Untamed Land

Untamed Land
Untamed Land

Sunday, October 31, 2010

Life in the Amazon Basin

Time to go back to Ecuador and wax nostalgic for warmer climes. After a great time in the Andes, (except for a nauseating bout of altitude sickness on my part), we took a long downhill bus ride. The road was treacherous in places, and the hairpin turns on sheer cliffs left my heart in my throat.
We went all the way to the end of the road, and stopped in the jungle outpost of Misahualli. Gary admitted that he was intimidated by the idea of staying in a lawless frontier settlement. There was nothing to worry about. The people were laid back, conservative, and friendly. The ramshackle homes in the above photo were built right up against the rainforest.
Outside of town, the houses looked just like this. Wet clothes were hung below an overhang because it rained without warning and often, sometimes all day and all night. I dont know if the houses were built on stilts because of frequent flooding, or to keep cooler, or to discourage insects and snakes.
Like small towns everywhere in Latin America, Misahualli was built around a central plaza. It was the center of activity in the town, for people and for bold monkeys. We watched this Brown Capuchin pounding the ground with a stone. Then it carried the rock over to a parked car and began pounding the side of the car with it.
A local produce seller came over and handed the monkey two onions. The monkey promptly came over to Gary, climbed onto his lap, and began rubbing the onions all over it's body. All the monkeys in town smelled like onions. I think they were given onions to prevent the spread of lice. They did'nt hesitate to climb all over people, and try to steal things from them. They were both mischievious and sweetly affectionate.
This ragged moth was on the wall of our hotel, which charged $5.oo a night for a decent room.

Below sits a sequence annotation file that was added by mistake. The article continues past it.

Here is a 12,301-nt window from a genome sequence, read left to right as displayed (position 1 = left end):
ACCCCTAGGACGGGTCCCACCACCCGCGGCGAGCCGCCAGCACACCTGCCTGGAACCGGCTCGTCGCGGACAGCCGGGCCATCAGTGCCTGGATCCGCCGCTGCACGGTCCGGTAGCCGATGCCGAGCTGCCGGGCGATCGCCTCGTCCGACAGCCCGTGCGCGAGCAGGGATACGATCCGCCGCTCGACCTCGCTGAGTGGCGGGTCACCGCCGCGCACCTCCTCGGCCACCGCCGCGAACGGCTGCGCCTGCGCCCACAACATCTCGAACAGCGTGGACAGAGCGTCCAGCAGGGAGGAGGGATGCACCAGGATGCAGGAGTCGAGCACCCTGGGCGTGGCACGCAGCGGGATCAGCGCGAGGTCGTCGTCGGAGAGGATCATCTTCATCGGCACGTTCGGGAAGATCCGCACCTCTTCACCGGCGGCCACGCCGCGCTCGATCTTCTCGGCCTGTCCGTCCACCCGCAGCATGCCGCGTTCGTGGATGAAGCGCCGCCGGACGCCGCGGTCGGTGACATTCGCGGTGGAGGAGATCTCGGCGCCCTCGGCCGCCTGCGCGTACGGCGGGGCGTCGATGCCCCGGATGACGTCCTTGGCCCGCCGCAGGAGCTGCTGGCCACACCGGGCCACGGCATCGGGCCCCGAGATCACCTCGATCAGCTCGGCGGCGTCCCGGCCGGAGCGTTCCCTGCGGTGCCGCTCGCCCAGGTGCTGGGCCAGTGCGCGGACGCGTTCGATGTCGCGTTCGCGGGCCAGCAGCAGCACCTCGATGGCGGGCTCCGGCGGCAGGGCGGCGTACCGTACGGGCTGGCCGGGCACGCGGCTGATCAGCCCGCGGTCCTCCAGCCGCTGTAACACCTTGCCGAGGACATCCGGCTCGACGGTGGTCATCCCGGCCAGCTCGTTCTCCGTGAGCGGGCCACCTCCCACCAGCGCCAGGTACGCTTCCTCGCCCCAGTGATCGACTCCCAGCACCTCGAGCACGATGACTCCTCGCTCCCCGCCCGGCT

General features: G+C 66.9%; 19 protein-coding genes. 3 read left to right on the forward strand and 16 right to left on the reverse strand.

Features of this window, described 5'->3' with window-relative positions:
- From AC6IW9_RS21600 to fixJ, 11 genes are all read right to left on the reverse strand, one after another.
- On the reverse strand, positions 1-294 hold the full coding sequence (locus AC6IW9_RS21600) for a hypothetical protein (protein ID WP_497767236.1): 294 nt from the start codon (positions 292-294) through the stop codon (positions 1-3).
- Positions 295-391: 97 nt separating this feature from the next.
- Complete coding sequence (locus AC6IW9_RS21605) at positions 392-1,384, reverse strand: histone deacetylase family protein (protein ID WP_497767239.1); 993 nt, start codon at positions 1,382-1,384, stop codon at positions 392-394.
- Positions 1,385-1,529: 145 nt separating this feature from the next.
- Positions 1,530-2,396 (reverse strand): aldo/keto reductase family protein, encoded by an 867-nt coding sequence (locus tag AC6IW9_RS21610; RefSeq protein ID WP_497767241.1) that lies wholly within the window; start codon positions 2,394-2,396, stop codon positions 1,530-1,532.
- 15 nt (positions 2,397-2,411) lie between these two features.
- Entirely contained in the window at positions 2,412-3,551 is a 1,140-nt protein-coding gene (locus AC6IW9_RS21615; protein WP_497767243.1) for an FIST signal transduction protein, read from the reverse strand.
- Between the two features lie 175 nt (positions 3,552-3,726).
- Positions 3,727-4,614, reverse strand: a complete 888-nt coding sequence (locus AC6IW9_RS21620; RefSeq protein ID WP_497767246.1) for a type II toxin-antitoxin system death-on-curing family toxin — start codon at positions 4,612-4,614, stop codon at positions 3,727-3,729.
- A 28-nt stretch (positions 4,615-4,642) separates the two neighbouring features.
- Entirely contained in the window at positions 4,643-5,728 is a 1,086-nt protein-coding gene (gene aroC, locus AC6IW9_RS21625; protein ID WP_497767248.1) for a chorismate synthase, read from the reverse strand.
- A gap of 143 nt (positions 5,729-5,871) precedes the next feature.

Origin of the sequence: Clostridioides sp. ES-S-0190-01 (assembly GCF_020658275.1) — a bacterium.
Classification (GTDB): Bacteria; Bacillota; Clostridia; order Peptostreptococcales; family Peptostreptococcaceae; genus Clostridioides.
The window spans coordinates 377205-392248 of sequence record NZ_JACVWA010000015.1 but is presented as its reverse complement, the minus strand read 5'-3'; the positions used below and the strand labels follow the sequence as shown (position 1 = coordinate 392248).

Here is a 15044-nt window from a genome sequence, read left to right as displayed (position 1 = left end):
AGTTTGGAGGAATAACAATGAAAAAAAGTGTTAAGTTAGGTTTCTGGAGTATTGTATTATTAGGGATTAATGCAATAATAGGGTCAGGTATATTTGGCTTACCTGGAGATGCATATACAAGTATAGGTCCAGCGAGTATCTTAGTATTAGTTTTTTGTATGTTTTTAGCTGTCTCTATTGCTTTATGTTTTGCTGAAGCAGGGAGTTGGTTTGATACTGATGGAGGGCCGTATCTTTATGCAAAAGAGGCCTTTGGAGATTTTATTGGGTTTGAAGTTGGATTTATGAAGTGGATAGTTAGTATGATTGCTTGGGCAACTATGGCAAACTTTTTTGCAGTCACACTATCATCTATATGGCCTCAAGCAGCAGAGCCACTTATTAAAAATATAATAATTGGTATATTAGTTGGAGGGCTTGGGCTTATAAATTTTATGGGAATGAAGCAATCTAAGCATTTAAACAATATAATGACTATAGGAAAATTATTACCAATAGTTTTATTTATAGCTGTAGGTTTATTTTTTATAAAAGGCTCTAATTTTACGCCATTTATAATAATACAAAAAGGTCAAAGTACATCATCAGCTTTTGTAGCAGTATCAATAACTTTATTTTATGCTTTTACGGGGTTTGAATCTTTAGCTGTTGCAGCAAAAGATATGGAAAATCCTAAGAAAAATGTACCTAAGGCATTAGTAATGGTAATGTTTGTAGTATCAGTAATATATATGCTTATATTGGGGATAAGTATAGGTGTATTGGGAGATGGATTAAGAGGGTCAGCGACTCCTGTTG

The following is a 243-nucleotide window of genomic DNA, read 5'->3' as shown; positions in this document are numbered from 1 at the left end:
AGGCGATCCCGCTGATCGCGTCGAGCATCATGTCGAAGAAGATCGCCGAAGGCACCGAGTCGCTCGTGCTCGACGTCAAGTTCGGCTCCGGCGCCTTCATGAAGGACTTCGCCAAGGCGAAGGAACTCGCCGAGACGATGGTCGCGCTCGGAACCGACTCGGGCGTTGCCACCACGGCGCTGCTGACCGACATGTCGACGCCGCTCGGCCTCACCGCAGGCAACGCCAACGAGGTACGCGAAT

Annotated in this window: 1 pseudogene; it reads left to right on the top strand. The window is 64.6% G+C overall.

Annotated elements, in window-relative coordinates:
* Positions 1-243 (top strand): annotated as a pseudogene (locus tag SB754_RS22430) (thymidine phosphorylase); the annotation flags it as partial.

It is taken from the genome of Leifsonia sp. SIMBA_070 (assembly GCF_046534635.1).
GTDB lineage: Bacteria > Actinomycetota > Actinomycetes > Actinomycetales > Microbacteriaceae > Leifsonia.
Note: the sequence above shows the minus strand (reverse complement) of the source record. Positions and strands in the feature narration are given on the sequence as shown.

In the larger town of Tena, This local man poses with his Boa Constrictor.
Both Tena and Misahualli lie on the Napo River, which joins the Amazon River in Peru. In Misahualli, we hired a boat and guide for a few days to explore the area. We spent a day on the nearby Arajuno River.
Since there are few roads in the area, people travel mostly by boat. This young woman peels fruit while the kid in back paddles the rickity dugout canoe.
We stopped to visit this remote ecolodge run by an Ex-pat from California. It was a real paradise, built on a private nature reserve, up against a national park.
That area was the first place I got to see the incredible dinosaur bird called a Hoatzin, but pronounced watson. The baby Hoatzins actually have claws on their wings which they use to clamber about in the branches of trees.
This was my second White Hawk. The first was in Costa Rica. The Costa Rican birds have white backs with only a few black spots on their wings.


mainly mongoose (Lynda) said...

The patterns on that boa are breath-taking; puts all the pythons I know to shame. I'm also feeling serious envy about the hoatzin!

john said...

In my youth I kept both pythons,( Burmese, Reticulated, and Ball Pythons) and Boa Constrictors. I dont know if boas are prettier than pythons, but I know that they are much more intelligent than pythons.
I have had the priveledge of encountering Boa Constrictors in the wild, but so far I have not crossed paths with any wild pythons.